There was a time when trading for forward Carmelo Anthony to the Cleveland Cavaliers meant sending away five-time All-Star Kevin Love. There was also a time when Anthony’s signing with the Cavs would have been seen as little more than an attempt to appease former franchise cornerstone LeBron James.
Yet, with Cleveland in a state of rebuild and Anthony’s career coming to an unceremonious close, the idea of signing Melo is far different than it was even last season. The Cavs are struggling and frustrated at 8-33, the worst record in the NBA, and while the primary reason for the lack of success this season was LeBron’s decision to sign with the Los Angeles Lakers in free agency, Cleveland has also been plagued by injuries.
First, it was Love, who has only played four games this season and missed a substantial portion of the preseason with a foot and toe injury. Then, it was players like George Hill (who has since been traded), David Nwaba (who has only played in 21 games this season), Rodney Hood and Tristan Thompson. Guys who are regular starters or spot starters for the Cavs.
Erasing the team’s bad habits, built by years of not having to care about the regular season and riding LeBron’s coattails (and having him cover up their many holes), was also a major need for Cleveland. As has been teaching the young players spread across the roster in the midst of the Cavs rebuild and, though the task was initially entrusted to former head coach Tyronn Lue, Cleveland’s current head coach — Larry Drew — has done a fine job on both accounts.
Even still, Cleveland has had issues scoring at a high rate throughout the season.
Nonetheless, though the reason has been multi-pronged, the easiest solution has still been simple:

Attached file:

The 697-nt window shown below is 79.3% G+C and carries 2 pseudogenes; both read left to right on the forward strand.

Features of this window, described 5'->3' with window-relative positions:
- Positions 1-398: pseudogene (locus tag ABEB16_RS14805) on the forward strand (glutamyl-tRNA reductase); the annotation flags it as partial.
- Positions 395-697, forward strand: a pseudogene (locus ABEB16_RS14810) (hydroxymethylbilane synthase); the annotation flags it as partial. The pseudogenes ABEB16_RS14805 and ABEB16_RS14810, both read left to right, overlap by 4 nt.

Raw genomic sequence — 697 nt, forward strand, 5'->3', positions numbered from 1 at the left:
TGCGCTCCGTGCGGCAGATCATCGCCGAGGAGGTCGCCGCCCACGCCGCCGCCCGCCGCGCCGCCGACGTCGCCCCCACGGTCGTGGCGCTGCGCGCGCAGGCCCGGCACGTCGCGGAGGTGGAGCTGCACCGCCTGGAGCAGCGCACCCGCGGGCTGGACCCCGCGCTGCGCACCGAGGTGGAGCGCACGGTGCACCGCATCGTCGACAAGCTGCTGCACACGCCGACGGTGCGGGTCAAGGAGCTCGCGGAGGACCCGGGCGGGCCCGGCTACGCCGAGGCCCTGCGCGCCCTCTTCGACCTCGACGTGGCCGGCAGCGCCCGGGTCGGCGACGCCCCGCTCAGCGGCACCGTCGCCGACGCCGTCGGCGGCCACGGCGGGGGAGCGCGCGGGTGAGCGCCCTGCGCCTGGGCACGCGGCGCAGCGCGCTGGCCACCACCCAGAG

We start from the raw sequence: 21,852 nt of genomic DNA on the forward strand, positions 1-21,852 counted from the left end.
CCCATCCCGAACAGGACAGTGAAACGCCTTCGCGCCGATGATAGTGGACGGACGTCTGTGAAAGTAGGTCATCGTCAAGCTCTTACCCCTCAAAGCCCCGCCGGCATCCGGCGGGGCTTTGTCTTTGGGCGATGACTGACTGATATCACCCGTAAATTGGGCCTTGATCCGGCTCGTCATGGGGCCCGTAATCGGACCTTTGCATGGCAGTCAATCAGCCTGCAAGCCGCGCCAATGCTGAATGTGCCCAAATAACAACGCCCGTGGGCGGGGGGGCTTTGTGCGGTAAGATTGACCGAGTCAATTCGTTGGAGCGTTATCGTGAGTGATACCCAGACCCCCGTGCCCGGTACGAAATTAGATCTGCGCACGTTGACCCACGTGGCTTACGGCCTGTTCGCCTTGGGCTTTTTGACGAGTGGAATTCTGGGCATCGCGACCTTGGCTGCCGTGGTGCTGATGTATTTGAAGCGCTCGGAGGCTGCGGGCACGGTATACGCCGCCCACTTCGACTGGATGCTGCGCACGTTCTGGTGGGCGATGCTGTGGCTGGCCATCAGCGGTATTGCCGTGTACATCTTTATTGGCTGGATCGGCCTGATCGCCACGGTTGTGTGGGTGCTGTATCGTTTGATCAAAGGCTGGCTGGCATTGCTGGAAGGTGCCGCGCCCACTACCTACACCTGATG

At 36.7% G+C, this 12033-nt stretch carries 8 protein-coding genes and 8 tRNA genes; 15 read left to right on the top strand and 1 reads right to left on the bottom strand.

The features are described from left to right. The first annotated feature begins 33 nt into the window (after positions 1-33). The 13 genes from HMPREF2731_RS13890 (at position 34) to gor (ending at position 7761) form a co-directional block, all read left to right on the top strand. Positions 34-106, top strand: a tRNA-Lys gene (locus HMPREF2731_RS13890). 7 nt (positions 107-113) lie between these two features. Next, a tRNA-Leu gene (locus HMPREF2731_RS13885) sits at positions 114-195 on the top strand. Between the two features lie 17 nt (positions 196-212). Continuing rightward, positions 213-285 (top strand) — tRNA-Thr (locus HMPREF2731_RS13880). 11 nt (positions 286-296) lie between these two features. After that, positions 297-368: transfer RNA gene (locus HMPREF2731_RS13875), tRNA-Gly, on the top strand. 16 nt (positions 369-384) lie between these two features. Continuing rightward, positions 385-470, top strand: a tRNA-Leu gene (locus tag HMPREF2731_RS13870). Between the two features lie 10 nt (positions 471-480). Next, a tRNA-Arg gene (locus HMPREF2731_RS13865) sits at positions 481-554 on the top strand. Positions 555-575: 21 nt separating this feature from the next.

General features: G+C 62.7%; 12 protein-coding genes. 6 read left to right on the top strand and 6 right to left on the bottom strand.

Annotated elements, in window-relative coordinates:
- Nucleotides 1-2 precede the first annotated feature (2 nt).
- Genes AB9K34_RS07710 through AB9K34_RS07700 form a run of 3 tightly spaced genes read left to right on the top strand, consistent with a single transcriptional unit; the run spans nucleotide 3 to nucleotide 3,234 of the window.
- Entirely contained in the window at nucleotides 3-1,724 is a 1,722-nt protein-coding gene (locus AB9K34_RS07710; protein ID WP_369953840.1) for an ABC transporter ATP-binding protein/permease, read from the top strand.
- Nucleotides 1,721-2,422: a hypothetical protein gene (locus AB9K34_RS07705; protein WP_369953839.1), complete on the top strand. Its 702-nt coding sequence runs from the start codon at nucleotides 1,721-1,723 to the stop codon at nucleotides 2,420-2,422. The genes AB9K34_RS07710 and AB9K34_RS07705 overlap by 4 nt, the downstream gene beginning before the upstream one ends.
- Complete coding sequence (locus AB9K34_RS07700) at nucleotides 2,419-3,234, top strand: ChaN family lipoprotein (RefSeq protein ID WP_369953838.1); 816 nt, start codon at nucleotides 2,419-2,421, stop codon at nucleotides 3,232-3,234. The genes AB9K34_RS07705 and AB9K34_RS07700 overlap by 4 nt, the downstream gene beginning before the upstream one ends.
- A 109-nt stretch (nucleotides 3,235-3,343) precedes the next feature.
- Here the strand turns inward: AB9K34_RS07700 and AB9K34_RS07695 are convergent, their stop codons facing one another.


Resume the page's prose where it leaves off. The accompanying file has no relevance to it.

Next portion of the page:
The Cavs need to add more talent.
The idea behind the transactions the Cavs have made this season
Of course, the biggest question for Cavs this season has been how to add talent and wondering if they’re best served by having a higher draft pick by the time of the 2019 NBA Draft. Yet, in adding Anthony — a player with readily identifiable strengths and weaknesses — Cleveland is giving themselves a better chance to win.
Make no mistake about it.
With the Cavs willing to sign players like guards Patrick McCaw and Cameron Payne, who have had minimal production in the league, Cleveland’s priority in adding these players hasn’t been trying to make a homerun play that’ll bring the team wins. More than anything, McCaw and Payne seem like players the Cavs have signed to release either offensive or defensive pressure off of rookie point guard Collin Sexton; like fan favorite Matthew Dellavedova, each point guard brought in has been brought in with the hopes of helping Sexton.
Speaking of which, trading Hill and Kyle Korver wasn’t about helping the team win either. It was about sending veterans to playoff-contenders so that they could find peace with their season.
However, it’s clear as day that there’s one player who is definitely available and could help bring the team wins: Melo.
Where does Melo fit?
With a bevy of solid backcourt players — Sexton, Dellavedova, Hood, Alec Burks and Jordan Clarkson — and a couple of high-motor and highly productive centers in Tristan Thompson and Larry Nance Jr., the Cavs are having their most trouble at the forward positions.